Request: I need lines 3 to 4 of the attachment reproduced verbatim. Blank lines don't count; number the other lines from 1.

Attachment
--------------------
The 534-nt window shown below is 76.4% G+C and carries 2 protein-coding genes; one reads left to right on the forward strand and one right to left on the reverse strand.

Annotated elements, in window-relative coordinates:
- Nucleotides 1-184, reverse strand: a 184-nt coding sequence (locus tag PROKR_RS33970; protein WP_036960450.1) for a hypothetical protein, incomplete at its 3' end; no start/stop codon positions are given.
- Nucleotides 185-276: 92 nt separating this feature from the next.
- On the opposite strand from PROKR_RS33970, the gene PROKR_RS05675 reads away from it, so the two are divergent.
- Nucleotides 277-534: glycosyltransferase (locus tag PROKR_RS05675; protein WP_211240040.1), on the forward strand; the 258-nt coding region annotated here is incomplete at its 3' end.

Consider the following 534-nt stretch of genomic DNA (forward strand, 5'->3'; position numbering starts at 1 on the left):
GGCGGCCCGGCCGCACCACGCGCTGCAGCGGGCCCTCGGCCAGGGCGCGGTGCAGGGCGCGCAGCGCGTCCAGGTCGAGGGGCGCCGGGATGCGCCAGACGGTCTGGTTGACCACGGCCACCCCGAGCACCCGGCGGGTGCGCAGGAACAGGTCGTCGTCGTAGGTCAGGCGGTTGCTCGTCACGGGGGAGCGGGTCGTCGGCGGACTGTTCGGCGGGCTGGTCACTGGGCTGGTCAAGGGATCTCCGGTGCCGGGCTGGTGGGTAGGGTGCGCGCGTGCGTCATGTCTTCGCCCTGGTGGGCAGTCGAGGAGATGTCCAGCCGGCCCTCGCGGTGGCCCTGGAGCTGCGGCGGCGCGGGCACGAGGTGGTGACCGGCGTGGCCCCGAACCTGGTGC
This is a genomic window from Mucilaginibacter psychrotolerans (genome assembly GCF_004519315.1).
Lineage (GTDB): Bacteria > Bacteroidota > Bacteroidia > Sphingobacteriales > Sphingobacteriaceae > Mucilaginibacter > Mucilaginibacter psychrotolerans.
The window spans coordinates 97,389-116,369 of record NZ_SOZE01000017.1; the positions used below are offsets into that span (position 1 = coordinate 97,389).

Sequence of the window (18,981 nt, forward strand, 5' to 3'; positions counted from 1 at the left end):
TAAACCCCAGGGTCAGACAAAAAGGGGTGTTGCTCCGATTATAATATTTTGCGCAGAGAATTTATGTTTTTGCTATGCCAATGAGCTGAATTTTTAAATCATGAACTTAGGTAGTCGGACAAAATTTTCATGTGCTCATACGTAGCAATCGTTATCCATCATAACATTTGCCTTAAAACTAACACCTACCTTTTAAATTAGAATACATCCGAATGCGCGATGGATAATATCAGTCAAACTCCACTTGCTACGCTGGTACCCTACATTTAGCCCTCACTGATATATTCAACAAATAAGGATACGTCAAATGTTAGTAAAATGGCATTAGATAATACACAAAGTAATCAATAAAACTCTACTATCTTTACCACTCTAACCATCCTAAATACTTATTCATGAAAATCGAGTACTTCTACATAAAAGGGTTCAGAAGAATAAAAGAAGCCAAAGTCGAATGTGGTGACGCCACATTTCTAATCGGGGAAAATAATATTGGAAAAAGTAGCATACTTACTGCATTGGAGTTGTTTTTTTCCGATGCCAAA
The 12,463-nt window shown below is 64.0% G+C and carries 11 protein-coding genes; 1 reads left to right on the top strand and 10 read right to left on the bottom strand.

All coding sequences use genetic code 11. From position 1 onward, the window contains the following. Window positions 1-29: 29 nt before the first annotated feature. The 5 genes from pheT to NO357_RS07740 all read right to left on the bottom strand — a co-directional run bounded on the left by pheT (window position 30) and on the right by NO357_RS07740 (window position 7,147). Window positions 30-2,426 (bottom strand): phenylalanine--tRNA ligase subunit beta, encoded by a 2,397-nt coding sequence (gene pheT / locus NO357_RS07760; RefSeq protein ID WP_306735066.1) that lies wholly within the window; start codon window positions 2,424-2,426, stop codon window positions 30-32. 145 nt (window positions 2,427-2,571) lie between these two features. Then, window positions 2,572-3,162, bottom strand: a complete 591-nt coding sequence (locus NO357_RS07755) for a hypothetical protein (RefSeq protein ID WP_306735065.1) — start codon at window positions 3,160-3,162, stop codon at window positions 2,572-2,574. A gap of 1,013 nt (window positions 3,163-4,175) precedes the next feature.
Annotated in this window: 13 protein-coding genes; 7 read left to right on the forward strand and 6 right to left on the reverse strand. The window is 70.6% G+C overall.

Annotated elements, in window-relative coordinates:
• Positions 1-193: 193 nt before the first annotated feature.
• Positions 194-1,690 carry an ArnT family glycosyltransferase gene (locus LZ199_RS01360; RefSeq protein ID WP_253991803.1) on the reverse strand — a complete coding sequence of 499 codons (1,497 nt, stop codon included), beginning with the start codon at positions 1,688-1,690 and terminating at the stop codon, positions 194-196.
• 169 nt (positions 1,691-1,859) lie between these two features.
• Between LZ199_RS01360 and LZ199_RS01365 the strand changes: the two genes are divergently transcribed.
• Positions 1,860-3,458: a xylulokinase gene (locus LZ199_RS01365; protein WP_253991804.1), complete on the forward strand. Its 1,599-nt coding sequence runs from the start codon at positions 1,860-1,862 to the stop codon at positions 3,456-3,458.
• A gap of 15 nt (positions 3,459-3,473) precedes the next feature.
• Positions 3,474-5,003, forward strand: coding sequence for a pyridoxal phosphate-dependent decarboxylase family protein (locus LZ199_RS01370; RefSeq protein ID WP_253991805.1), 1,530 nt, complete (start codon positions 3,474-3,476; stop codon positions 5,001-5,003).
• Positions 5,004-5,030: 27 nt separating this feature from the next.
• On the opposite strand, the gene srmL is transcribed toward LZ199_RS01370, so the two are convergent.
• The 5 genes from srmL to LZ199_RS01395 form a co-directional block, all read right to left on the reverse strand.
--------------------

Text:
- Nucleotides 1-184, reverse strand: a 184-nt coding sequence (locus tag PROKR_RS33970; protein WP_036960450.1) for a hypothetical protein, incomplete at its 3' end; no start/stop codon positions are given.
- Nucleotides 185-276: 92 nt separating this feature from the next.